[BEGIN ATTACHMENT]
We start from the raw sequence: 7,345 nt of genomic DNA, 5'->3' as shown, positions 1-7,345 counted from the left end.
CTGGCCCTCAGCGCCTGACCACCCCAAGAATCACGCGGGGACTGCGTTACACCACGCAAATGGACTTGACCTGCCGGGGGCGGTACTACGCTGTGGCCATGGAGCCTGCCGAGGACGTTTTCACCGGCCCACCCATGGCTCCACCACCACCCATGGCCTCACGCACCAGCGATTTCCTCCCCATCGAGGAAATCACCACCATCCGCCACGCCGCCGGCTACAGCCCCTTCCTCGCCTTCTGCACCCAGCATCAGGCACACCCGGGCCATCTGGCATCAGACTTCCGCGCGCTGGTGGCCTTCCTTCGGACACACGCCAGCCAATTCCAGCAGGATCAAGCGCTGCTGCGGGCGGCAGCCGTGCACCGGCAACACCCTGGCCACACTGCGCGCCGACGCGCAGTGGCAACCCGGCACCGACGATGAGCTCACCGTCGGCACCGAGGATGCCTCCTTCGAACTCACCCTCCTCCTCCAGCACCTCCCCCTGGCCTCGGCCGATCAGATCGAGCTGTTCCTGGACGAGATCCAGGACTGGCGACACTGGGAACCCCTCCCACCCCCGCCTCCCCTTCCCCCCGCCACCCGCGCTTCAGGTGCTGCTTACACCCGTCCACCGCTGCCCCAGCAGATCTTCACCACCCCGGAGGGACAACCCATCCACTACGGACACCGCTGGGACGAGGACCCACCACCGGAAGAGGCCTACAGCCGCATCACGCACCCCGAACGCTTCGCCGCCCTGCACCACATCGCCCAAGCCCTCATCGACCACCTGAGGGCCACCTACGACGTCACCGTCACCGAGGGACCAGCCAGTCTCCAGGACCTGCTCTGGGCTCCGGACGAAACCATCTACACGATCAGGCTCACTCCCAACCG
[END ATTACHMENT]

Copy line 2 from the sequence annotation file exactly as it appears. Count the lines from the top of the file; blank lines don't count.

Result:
CTGGCCCTCAGCGCCTGACCACCCCAAGAATCACGCGGGGACTGCGTTACACCACGCAAATGGACTTGACCTGCCGGGGGCGGTACTACGCTGTGGCCATGGAGCCTGCCGAGGACGTTTTCACCGGCCCACCCATGGCTCCACCACCACCCATGGCCTCACGCACCAGCGATTTCCTCCCCATCGAGGAAATCACCACCATCCGCCACGCCGCCGGCTACAGCCCCTTCCTCGCCTTCTGCACCCAGCATCAGGCACACCCGGGCCATCTGGCATCAGACTTCCGCGCGCTGGTGGCCTTCCTTCGGACACACGCCAGCCAATTCCAGCAGGATCAAGCGCTGCTGCGGGCGGCAGCCGTGCACCGGCAACACCCTGGCCACACTGCGCGCCGACGCGCAGTGGCAACCCGGCACCGACGATGAGCTCACCGTCGGCACCGAGGATGCCTCCTTCGAACTCACCCTCCTCCTCCAGCACCTCCCCCTGGCCTCGGCCGATCAGATCGAGCTGTTCCTGGACGAGATCCAGGACTGGCGACACTGGGAACCCCTCCCACCCCCGCCTCCCCTTCCCCCCGCCACCCGCGCTTCAGGTGCTGCTTACACCCGTCCACCGCTGCCCCAGCAGATCTTCACCACCCCGGAGGGACAACCCATCCACTACGGACACCGCTGGGACGAGGACCCACCACCGGAAGAGGCCTACAGCCGCATCACGCACCCCGAACGCTTCGCCGCCCTGCACCACATCGCCCAAGCCCTCATCGACCACCTGAGGGCCACCTACGACGTCACCGTCACCGAGGGACCAGCCAGTCTCCAGGACCTGCTCTGGGCTCCGGACGAAACCATCTACACGATCAGGCTCACTCCCAACCG